Spinal cord injury usually results in permanent paralysis because of lack of regrowth of damaged neurons. Here we demonstrate that
adult mice lacking EphA4 (?/?), a molecule essential for correct guidance of spinal cord axons during development, exhibit axonal
walk on and climb a grid, and the ability to grasp with the affected hindpaw within 1–3 months of injury. EphA4 expression was
EphA4?/? spinal cords. EphA4?/? astrocytes failed to respond to the inflammatory cytokines, interferon-? or leukemia inhibitory
factor, in vitro. Neurons grown on wild-type astrocytes extended shorter neurites than on EphA4?/? astrocytes, but longer neurites
Injury to the CNS usually results in very limited, if any, regener-
of function. Although some CNS neurons appear to lose the in-
trinsic ability to regenerate neurites postnatally (Goldberg et al.,
2002), many others, such as corticospinal tract (CST) neurons,
appear able to regenerate, but are inhibited from doing so by the
environment of the injury site. Major impediments to CNS re-
generation are the presence of myelin inhibitors and astrocytic
Myelin proteins that inhibit axonal regeneration include
Nogo (Caroni and Schwab, 1988; Schnell and Schwab, 1990,
1993; Bandtlow and Schwab, 2000), myelin-associated glycopro-
tein (MAG) (McKerracher et al., 1994; Mukhopadhyay et al.,
1994; DeBellard et al., 1996; Schafer et al., 1996), and
oligodendrocyte-myelin glycoprotein (OMgp) (Wang et al.,
2002b). Each of these proteins appears to inhibit regeneration by
the same mechanism. Nogo, MAG, and OMgp bind to the Nogo
receptor (Domeniconi et al., 2002; Liu et al., 2002; Wang et al.,
2002a), which interacts with the p75 neurotrophin receptor on
cord injury results in partial regeneration and improves func-
tional recovery, at best only a small percentage of axons regrow
(Bregman et al., 1995; GrandPre et al., 2002; Kim et al., 2003;
iments to regeneration still need to be overcome before robust
regeneration can occur.
The other major barrier to axonal regeneration is glial scar-
ring, the main component of which is astrocytic gliosis (Stichel
and Muller, 1998). Normally quiescent astrocytes in the adult
show a vigorous response to injury. They become hypertrophic,
proliferative, upregulate expression of glial fibrillary acidic pro-
tein (GFAP), and form a dense network of glial processes both at
and extending from the lesion site. Accompanying these mor-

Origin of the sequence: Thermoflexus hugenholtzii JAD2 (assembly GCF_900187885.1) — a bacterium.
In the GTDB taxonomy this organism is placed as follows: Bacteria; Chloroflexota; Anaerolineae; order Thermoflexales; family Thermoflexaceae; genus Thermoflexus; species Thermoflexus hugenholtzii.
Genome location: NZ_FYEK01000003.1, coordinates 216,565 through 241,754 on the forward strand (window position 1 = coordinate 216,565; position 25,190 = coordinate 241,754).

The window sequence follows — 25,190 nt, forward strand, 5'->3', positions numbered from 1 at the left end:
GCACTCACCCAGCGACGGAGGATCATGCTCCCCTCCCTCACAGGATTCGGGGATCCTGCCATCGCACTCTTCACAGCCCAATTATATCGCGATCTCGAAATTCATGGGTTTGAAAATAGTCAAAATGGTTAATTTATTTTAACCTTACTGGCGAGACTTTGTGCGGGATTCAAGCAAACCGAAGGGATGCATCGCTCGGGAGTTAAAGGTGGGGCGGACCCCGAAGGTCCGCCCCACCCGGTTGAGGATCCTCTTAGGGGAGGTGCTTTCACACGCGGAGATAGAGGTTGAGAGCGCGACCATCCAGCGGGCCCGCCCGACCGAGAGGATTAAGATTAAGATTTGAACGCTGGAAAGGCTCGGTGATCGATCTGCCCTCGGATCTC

phological changes are a range of physiological changes, includ-
ing secretion of a variety of cytokines and production of cell
ucts are inhibitory to regeneration, such as chondroitin sulfate
proteoglycan (CSPG) (McKeon et al., 1991) and collagen IV
(Stichel et al., 1999), and if their deposition is inhibited, axonal
regeneration is promoted (Stichel et al., 1999).
Other factors that may be implicated in inhibition of axonal
regeneration, but which have received little attention in this re-
This work was supported by The BHP Community Trust, the National Health and Medical Research Council of
of Melbourne, Melbourne, Victoria 3010, Australia, E-mail: email@example.com; or Perry Bartlett, The
Queensland Brain Institute, The University of Queensland, Brisbane, Queensland 4072, Australia. E-mail:
10064 • TheJournalofNeuroscience,November10,2004 • 24(45):10064–10073
during development. One such family of molecules is the Eph
receptor tyrosine kinase family, which, together with their li-
neural structures, including the corticospinal tract and anterior
commissure (Henkemeyer et al., 1996; Dottori et al., 1998;
Both the Eph receptors and the Ephrins are membrane-bound,
and cell–cell contact is required for signaling. In addition, some
of the Ephrins are able to transduce signals, so reverse signaling
can also occur (for review, see Kullander and Klein, 2002). Be-
cause Eph–Ephrin signaling appears to regulate axon guidance
through contact repulsion, inducing the collapse of neuronal
growth cones (Wahl et al., 2000; Kullander et al., 2001b), and
members of this family are upregulated in the adult after neural
injury (Moreno-Flores and Wandosell, 1999; Rodger et al., 2001;
Willson et al., 2002), the aberrant expression or absence of Eph
receptors could prove pivotal in determining the outcome of
injury in the adult CNS. This possibility was investigated in this
study by comparing neural regeneration after spinal cord he-
misection in wild-type and EphA4?/? mice.
as previously described (Coonan et al., 2001), were used in this study.
Experiments were approved by the Royal Melbourne Hospital and the
University of Melbourne Animal Ethics Committees in accordance with
the Australian Code of Practice for the Care and Use of Animals for
Spinal cord lesions
Mice were anesthetized with a mixture of ketamine and xylazine (100
mg/kg and 16 mg/kg, respectively). The spinal cord was exposed via a
laminectomy, in which two or three vertebral arches were removed at
levels T12–L1, corresponding to the level of the lumbar enlargement. A
spinal left hemisection at T12 was performed using a fine corneal blade
(cut twice in the same place to ensure complete section), and the overly-